Email Jim at email@example.com
By Fos, the Rat
As I discussed last week, this year we are using a different format. I am interviewing Mr. Jim in a side room at the Pulp Rat Convention.
Fos: Mr. Jim, that was certainly an interesting story you relayed last week about the mill taking credit for a project done completely outside of the intended scope. What do you have for us this week?
Mr. Jim: Last week's story relayed matters that can happen within one's company. This week, we'll move outside the walls and see what can go wrong when an outside company has an evil intent.
Fos: We can hardly wait. Do tell.
Mr. Jim: The era is the same as the previous story. In other words, pre-internet, manual drafting and almost pre-personal computer. In this era, I did purchase Apple II+ computers, but there was no software, so I wrote all the programs we used for engineering calculations in Basic, the language of the day. However, I digress.
Our little company in the Midwest was in the business of detailing structural steel for industrial and other large buildings. For instance, we detailed the main machine building for the Fine Paper Machine built at Hawesville, Kentucky in 1980 - 81. This is nearly all done by computers using CAD software these days. Back then, it was manual drawing work. One received structural steel drawings, which were essentially stick drawings, and our responsibility was to create shop drawings and erection drawings from these.
Fos: Sounds easy.
Mr. Jim: You would think so, it is mainly pictures and arithmetic. However, the speed of work required to keep up with the construction schedule is extremely rapid. And then there are changes from the architect and structural steel engineer. When the drawings were produced manually, changes were devastating and expensive.
Fos: I am sure you were covered on the changes...
Mr. Jim: Yeah, right. This particular building was a very large, five story chalet style condominium building for a ski resort in Colorado. The entire frame, including dormers and so forth, was made from structural steel. The Apple II+ with my programs to calculate angles, bolt holes and so forth came in handy. What did not come in handy was that the architect had stamped every drawing they sent us with a stamp that said, "This issue is for clarification only, this is not a change in the design." Yet when you looked at the drawing, maybe a dormer moved, or a fireplace moved, or who knows what. The stamp was a lie.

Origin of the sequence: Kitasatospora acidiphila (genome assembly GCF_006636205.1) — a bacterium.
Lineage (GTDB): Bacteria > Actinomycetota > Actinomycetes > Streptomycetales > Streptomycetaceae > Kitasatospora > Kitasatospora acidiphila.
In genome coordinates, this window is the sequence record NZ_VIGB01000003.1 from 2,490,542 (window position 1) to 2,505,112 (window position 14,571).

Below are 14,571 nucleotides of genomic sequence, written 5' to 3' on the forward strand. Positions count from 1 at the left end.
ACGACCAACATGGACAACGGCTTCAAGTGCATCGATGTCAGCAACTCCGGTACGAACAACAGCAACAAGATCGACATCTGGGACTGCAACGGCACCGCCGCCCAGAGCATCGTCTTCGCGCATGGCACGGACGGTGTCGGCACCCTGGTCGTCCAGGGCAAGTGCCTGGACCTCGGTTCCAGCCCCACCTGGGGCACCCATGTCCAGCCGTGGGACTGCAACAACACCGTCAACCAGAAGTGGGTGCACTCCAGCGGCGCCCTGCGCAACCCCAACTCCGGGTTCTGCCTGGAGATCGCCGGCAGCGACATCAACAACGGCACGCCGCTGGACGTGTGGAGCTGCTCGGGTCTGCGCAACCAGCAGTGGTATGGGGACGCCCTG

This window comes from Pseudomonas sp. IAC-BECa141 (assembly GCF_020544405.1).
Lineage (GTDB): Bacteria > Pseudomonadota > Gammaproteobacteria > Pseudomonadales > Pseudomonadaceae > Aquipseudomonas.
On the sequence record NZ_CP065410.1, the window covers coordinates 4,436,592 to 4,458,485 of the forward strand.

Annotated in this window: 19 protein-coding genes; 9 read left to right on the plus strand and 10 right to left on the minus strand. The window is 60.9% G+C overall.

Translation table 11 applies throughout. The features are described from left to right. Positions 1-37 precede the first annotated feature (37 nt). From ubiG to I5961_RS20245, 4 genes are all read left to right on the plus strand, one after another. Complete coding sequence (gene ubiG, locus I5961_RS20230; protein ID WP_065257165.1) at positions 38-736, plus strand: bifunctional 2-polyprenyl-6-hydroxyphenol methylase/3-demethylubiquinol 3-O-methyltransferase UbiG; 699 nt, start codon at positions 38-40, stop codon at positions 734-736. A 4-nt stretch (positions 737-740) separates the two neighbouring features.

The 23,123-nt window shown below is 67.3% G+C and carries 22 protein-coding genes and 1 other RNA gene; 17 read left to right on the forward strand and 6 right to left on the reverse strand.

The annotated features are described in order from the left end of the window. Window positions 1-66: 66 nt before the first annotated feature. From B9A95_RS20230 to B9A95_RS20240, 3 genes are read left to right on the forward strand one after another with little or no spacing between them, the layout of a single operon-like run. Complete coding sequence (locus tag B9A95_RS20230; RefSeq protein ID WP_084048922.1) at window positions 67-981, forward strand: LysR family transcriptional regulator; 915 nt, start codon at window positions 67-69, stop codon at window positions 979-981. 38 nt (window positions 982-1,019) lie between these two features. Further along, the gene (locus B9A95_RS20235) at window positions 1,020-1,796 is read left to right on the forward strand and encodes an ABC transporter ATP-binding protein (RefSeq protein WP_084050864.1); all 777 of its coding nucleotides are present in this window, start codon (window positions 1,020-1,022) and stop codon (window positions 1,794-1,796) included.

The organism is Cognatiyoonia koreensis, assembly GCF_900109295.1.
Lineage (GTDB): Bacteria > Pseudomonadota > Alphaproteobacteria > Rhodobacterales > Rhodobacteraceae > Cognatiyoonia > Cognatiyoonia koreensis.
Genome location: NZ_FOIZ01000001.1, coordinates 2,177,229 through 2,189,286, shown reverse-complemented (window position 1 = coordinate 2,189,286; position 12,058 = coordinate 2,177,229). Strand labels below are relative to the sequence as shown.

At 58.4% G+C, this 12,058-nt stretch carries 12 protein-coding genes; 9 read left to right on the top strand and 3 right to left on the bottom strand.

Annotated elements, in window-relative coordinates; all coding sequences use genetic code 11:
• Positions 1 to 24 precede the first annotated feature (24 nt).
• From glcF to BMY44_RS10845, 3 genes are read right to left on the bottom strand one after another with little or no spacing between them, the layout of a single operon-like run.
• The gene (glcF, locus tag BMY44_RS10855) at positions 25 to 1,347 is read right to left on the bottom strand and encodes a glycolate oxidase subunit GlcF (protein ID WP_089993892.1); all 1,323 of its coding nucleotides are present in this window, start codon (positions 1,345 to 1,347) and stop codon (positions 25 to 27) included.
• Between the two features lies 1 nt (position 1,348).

The rookie mistake I made was that I did not get a signed contract up front. The customer, the steel fabricator, said everyone was in a hurry and the contractual paperwork would catch up in a few weeks.
Fos: Was that a normal situation?
Mr. Jim: Yes, pretty much. But in this case weeks turned into months and this project kept getting more and more complex. The "non-change" orders were piling up. Our customer was releasing partial payments to us, but the contract always seemed to be elusive. I would call every week, but no contract.
Finally, the project manager said he would come over on a certain Friday and we could sit down and discuss the contract. I was glad to see him, and he was very cordial, reviewed our work and said he would be back the first of the week. And, oh, by the way, could he take a copy of the drawing list delineating our work with him?
We complied and were glad to see progress being made on the contract issue.
Fos: You must have had a good weekend, then.
Mr. Jim: Yes, and that was the last one.
Mr. Jim: Monday morning, at about 10 am, one of our employees came into my office and told me there had been a sheriff's automobile and another car circling our building. We soon found out what this meant. In comes a deputy and my "cordial" manager from the customer. I was presented with a "Writ of Replevin."
Fos: What is a "Writ of Replevin"?
Mr. Jim: Let me tell you. These characters had been to the courthouse that morning and gotten this Writ of Replevin which required me to hand over, immediately, every drawing on the list I had provided the prior Friday. The sheriff was to hand these over to the customer immediately. Any delay or stalling on my part would result in my immediate arrest.
Fos: Wow! Lot's of "immediates" in there.
Mr. Jim: Of course, once they got these original drawings, I lost all leverage to collect any money due me (about $40,000--a very large sum in those days).
Fos: What happened?
Mr. Jim: Fortunately, I had to walk past our accountant, whose office was near mine, to get to the drawing room. I told her as I walked by her office to call our lawyer, who was only about three blocks away. Thank goodness, he was in his office and came tearing out to ours. He talked to the deputy and got the judge on the phone that had signed the Writ. He got the judge to remand the drawings to the office of the sheriff until a hearing could be held in a couple of days.
Fos: That was close. What happened next?
Mr. Jim: We had the hearing; I was able to get about half the money I was owed.
Fos: Anything else?
Mr. Jim: This happened over forty years ago, but if anyone wonders why I am sometimes cynical and suspicious, I would say this incident is the genesis.
Other interesting stories: